Even the movies suffered. While there were generally more movies released this year compared to 2020, that by extension does also means that we have seen more bad movies come out than usual. That’s why for the first time on this website, I will be covering my 10 least favorite films of 2021.
I’ve never published a worst-of list before for several reasons. One reason is because I usually don’t see that many bad movies in a given year, and definitely not enough to make a bottom 10. Another reason is because I generally don’t like spending more energy on a film that has already wasted enough of my time. But perhaps more simply, I just like focusing on the positive more. Even during a year as catastrophic as 2020, I love looking back and reflecting on the movies that made me feel the most throughout the year. After all, year-end lists should be about celebrating the year’s biggest accomplishments — not beating down its biggest failures one last time.
But I’m doing a worst-of list this year for many different reasons. One reason is that, unlike most other years, I actually have seen a lot of bad movies, which made filling out a bottom 10 list much easier. But more importantly, these abysmal films should serve as a call of action to all filmmakers out there — a general guideline on what not to do when making a movie. After all, the pandemic is still going strong, and the box office still hasn’t fully recovered from 2020. If there is ever a time for movies to justify their existence, it’s now. The movies on this list just simply didn’t do that.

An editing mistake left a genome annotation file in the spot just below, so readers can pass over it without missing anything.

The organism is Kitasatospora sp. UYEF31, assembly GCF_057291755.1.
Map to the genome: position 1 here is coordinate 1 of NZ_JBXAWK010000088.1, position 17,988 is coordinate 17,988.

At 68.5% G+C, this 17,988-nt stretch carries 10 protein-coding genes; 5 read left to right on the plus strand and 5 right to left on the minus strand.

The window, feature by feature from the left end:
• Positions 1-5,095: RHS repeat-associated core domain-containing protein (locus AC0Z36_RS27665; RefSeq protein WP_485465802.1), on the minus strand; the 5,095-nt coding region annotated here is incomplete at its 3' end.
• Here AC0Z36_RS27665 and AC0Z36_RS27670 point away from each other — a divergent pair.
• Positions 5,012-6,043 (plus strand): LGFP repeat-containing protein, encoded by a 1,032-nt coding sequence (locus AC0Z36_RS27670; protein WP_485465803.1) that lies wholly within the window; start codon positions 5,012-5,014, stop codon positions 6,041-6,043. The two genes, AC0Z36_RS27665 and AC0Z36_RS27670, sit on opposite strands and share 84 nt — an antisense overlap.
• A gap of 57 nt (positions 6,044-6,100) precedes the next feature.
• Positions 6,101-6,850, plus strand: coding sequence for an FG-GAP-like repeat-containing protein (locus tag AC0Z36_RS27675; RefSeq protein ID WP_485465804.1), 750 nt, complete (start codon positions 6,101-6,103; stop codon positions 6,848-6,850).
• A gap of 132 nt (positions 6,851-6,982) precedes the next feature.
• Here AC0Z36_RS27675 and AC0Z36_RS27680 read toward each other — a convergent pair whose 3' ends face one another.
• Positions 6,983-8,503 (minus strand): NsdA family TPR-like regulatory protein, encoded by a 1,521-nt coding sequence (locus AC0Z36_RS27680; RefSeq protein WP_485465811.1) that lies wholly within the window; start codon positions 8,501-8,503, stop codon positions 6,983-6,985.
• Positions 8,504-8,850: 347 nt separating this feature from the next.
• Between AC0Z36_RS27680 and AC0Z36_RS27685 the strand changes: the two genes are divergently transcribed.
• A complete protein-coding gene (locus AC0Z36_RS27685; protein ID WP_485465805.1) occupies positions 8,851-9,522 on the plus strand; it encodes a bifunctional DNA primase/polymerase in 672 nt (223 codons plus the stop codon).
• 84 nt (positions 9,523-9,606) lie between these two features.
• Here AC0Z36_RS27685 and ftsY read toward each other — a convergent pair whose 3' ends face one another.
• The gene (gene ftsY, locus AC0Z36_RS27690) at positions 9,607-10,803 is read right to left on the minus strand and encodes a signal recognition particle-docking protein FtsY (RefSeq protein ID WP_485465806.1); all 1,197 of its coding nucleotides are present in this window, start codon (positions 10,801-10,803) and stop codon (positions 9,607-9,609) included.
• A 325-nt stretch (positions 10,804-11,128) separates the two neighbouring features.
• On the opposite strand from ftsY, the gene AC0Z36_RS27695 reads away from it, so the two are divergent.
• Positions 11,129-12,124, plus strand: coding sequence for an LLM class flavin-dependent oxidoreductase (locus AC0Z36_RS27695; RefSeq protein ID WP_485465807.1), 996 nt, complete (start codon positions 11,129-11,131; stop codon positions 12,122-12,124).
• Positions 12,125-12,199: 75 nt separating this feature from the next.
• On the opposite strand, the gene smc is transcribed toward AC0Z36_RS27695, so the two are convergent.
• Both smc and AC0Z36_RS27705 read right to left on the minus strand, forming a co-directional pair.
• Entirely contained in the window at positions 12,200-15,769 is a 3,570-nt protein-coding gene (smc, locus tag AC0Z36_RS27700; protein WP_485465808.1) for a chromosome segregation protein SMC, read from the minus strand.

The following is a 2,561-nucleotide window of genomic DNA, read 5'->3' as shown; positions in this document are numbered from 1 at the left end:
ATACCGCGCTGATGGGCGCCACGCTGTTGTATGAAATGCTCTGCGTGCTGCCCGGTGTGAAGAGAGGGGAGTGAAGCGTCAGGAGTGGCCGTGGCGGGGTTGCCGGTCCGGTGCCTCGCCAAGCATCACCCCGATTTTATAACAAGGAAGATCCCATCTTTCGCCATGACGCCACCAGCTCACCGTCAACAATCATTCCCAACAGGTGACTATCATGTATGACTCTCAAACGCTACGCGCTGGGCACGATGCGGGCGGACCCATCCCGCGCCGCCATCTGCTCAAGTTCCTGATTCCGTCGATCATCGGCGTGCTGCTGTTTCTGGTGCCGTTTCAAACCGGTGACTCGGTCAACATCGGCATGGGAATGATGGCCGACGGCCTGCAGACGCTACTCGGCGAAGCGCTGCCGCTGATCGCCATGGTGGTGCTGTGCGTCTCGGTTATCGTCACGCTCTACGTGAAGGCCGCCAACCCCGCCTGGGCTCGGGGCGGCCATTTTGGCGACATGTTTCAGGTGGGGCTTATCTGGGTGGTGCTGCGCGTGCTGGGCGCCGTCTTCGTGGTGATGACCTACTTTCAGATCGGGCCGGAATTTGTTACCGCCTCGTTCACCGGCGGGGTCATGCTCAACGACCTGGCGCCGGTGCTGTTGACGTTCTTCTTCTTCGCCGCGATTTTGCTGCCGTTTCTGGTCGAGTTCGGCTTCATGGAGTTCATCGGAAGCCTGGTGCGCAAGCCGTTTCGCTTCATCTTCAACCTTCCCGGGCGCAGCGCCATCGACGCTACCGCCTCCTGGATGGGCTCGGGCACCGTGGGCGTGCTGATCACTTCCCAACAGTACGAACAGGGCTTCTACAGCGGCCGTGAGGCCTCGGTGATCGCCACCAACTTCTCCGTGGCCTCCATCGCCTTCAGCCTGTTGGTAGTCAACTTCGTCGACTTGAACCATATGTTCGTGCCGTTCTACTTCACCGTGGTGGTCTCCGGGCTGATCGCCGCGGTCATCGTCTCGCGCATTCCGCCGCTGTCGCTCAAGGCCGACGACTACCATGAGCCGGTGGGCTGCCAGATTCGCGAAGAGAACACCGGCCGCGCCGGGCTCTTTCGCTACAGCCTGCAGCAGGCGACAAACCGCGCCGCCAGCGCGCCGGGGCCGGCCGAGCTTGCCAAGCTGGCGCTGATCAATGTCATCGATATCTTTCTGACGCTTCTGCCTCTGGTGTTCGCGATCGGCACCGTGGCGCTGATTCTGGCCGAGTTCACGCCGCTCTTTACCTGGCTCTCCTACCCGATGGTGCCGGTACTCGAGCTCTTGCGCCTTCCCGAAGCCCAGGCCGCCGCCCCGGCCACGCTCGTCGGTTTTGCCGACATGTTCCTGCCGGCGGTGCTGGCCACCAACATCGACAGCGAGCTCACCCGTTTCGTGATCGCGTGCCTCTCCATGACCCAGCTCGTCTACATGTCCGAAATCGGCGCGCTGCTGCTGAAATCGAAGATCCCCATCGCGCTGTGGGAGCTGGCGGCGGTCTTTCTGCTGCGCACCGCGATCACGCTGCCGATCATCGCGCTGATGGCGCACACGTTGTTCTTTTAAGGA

So without further adieu, here are my 10 least favorite films of 2021, starting with…
Just as soon as the quality of video game movies was beginning to pick up with the likes of Detective Pikachu and Sonic The Hedgehog, here comes the newest reboot of Mortal Kombat to remind us all that at the end of the day, video game movies just suck. Mortal Kombat is lined with a massive all-star cast, with Hiroyuki Sanada’s Scorpion, Joe Taslim’s Sub-Zero, and Josh Lawson’s Kano being among the most memorable characters. And when the action is fast and free-flowing, the movie is at its most fun and exciting. Unfortunately, its script is straight-up nonsense, with one character after another dropping into the plot to offer their trademark fatalities before being violently removed from the story. It also doesn’t help that the film rests squarely on Lewis Tan’s shoulders, because he’s so bland and unappealing in the lead that he makes Jean Claude-Van Damme look like a good actor. Hopefully the sequel will be better, because until then, Mortal Kombat’s mediocrity is its biggest fatality. Two stars.
A failed fusion of genres if I’ve ever seen one. The Harder They Fall starts with a disclaimer saying that while all of the characters are real, the story that they’re in is fictional. Glad they clarified that, because the story is absolutely unbelievable in every sense of the word. This revisionist hip-hop western blatantly rips off Quentin Tarantino in a desperate bid to mimic the success of Django Unchained and The Hateful Eight. But what those movies had in wickedly clever dialogue, humor, and character is everything that The Harder They Fall lacks. The characters are dumber than a sack of potatoes, throwing themselves into needlessly dangerous situations just because the screenplay calls for it. At two hours and 19 minutes, the movie drags on at a glacial pace and does not pick up until the third act. And the movie predictably leads exactly where you thought it was going to go: into a larger-than-life shootout that they could have just jumped into an hour earlier. The Harder They Fall could be considered a misfire if the gun was ever loaded in the first place. One and a half stars.